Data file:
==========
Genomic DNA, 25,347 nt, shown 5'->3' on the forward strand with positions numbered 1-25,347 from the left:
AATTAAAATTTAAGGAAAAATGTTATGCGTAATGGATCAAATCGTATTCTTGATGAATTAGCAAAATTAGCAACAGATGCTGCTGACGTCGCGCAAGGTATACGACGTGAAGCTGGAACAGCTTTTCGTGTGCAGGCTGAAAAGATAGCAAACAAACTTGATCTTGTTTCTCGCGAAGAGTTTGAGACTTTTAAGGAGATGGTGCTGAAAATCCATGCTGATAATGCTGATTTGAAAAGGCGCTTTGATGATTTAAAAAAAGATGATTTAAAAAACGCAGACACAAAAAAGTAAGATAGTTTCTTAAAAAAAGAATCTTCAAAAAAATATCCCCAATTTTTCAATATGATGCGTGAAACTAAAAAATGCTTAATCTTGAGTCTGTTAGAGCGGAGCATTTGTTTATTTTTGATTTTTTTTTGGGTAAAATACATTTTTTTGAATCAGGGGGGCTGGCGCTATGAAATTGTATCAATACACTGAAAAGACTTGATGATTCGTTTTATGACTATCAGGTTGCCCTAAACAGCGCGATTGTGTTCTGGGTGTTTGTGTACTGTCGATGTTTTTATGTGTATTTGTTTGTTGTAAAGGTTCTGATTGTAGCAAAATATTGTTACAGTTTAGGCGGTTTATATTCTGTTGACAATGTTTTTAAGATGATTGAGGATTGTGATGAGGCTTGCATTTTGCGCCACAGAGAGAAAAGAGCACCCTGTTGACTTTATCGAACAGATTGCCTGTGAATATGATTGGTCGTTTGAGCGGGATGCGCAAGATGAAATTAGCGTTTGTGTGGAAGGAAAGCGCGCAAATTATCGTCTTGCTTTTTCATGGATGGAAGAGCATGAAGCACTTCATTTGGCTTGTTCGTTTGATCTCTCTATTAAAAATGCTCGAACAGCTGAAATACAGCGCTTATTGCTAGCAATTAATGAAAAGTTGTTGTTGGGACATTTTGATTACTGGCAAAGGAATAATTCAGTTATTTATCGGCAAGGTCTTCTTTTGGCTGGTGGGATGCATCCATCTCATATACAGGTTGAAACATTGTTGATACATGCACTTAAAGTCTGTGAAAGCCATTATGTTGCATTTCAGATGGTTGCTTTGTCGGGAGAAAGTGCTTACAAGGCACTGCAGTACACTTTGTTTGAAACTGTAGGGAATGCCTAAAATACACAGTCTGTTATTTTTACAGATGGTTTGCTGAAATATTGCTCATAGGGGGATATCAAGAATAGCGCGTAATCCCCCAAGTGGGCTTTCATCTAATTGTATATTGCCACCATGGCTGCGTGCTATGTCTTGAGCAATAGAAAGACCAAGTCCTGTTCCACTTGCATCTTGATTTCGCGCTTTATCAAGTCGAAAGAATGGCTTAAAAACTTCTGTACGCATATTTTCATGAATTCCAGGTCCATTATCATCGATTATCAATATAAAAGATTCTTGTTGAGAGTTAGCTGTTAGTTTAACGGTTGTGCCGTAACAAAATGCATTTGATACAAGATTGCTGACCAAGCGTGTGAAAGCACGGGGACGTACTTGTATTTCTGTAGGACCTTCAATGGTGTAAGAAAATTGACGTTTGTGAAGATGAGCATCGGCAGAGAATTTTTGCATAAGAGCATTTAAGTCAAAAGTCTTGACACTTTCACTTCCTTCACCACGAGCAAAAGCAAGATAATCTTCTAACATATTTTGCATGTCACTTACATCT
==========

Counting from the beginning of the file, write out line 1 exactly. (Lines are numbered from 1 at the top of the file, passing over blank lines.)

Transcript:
Genomic DNA, 25,347 nt, shown 5'->3' on the forward strand with positions numbered 1-25,347 from the left: